Plavecké Podhradie – Castle Detrech

History

   The border castle was erected by the knight Deprecht (Detrich) in the second half of the 13th century. He probably erected it on the order of the ruler, as the stronghold returned to the royal domain quite quickly. The castle was mentioned for the first time in 1273 when it was besieged by the Czech army of Ottokar II. At the beginning of the fourteenth century, the castle was suddenly attacked and captured by the army of Matthew Csák, but returned to the hands of the king after the death of the magnate in 1321. In 1398, Detrech became part of the property of Stibor of Stiboricz and from that moment remained permanently in the hands of the nobility. During the times of Stibor it was rebuilt and reached considerable dimensions. After his death and the death of his son Stibor II, the owners were Svätýjurs, and after the extinction of this family in the mid-sixteenth century, Detrech and the surrounding lands became the property of the Fuggers, who began the renaissance rebuilding of the castle. After several changes of owners in the second half of the 16th century and at the beginning of the 17th century, in 1634 it passed into the hands of the Palffy family, and served only as a military facility, as the new owners lived in the palace in Plavecké Podhradie. During the uprising of Francis Rakoczi, the castle was occupied by the Hungarian army, and in 1706 severely damaged as a result of the Austrian siege. Because of the destruction it was abandoned and was no longer repaired.

Architecture

   The oldest part of the castle consisted of a perimeter of defensive walls of an elongated and irregular shape. It were adapted to the rocky top of the hill, which provided safety especially from the high eastern slopes. In the southern part of the courtyard a free-standing, four-sided tower was placed, which had 10-meter-long sides and a wall thickness of up to 2.5 meters. The remains of the fireplace found in it and the quite large internal space of 5×5 meters indicate that it served a residential function. In addition, it secured the entrance gate to the courtyard, squeezed into the narrow space between the tower and the eastern slope. It was not the only building in the castle, because at its highest point, on the rock on the north side, there was another four-sided tower or a tower-like building.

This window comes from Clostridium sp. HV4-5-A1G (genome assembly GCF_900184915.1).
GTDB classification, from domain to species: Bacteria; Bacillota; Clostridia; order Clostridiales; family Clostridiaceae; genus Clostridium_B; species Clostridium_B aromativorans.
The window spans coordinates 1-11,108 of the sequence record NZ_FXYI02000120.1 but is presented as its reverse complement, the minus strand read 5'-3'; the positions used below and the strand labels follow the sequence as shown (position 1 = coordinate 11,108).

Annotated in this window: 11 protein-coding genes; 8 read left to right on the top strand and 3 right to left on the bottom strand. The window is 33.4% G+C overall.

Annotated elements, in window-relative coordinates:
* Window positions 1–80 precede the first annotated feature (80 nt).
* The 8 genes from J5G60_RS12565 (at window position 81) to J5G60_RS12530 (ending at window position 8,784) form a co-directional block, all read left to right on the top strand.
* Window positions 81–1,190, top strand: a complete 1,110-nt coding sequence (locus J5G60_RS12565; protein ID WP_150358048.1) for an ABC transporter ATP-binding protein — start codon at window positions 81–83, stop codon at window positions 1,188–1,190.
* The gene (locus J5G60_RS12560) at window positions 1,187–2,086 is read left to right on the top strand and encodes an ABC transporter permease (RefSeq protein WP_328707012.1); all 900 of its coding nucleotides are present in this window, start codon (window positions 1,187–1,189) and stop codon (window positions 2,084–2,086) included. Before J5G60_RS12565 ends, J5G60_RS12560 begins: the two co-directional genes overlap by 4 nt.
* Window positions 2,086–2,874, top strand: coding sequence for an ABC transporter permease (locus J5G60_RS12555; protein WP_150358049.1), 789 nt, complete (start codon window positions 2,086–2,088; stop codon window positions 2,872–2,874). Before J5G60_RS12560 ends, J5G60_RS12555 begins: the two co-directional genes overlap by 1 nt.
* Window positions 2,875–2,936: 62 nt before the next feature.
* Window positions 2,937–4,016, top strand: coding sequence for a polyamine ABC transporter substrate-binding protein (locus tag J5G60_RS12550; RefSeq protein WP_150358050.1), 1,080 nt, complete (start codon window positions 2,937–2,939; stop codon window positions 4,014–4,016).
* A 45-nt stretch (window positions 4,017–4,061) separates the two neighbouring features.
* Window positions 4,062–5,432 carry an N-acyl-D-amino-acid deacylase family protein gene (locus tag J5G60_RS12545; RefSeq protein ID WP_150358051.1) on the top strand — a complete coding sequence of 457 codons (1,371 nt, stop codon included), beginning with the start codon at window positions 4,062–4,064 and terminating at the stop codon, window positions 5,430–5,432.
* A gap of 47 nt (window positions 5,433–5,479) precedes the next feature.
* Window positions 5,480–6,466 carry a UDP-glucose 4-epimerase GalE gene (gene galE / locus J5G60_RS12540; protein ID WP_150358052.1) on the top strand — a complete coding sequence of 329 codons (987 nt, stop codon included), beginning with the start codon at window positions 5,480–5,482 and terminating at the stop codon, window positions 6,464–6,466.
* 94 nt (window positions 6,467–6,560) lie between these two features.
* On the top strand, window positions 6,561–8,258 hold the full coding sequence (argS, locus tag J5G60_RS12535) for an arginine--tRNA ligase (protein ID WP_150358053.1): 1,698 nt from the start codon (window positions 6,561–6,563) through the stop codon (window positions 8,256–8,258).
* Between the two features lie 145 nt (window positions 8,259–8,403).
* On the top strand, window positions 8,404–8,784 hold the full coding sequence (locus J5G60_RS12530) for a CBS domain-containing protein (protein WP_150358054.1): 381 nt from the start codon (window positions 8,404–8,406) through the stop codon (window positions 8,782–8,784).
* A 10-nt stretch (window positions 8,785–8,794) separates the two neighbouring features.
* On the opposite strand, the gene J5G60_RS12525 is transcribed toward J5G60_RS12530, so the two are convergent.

At the beginning of the 15th century, at the time of Stibor of Stiboricz, a new, representative palace was erected on the north side of the courtyard and two outer wards were added: west and south. The defensive walls were equipped with embrasures and the gate was placed in a four-sided tower on the south-west side. An interesting solution was a tunnel cut in the rock with an exit in the cave, below the castle.
   In the mid-16th century, a large semi-circular cannon tower was erected on the eastern side of the castle. As it enclosed the original entrance gate to the upper castle, a new gate was opened in the western wall, to which a small four-sided gatehouse was attached. A wooden bridge and a ramp led to it, supported by two stone pillars. On the opposite side, by the outer wall of the outer ward, a spacious, elongated building was built, intended for economic purposes. By the end of the sixteenth century, the castle was expanded by a foregate in front of the first gate on the outer ward and a new longitudinal wing added to the west wall of the upper castle. The last defensive object was erected already in the 17th century, a large cannon bastion protruding in front of the perimeter of the outer ward walls on the southern side.

Current state

   The entrance to the courtyards of the lower ward leads through the late gothic gatehouse, preserved along with part of the foregate walls. In the lower (outer) ward the most characteristic are preserved two cannon towers: lower, outer and inner, called Fugger Tower. Within the lower ward, the majority of defensive walls have also been preserved. In the upper ward the highest elements are the relics of two main towers. Fragments of defensive walls and smaller elements of other buildings have survived. Entrance to the ruin is free.

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bibliography:
Bóna M., Plaček M., Encyklopedie slovenských hradů, Praha 2007.
Wasielewski A., Zamki i zamczyska Słowacji, Białystok 2008.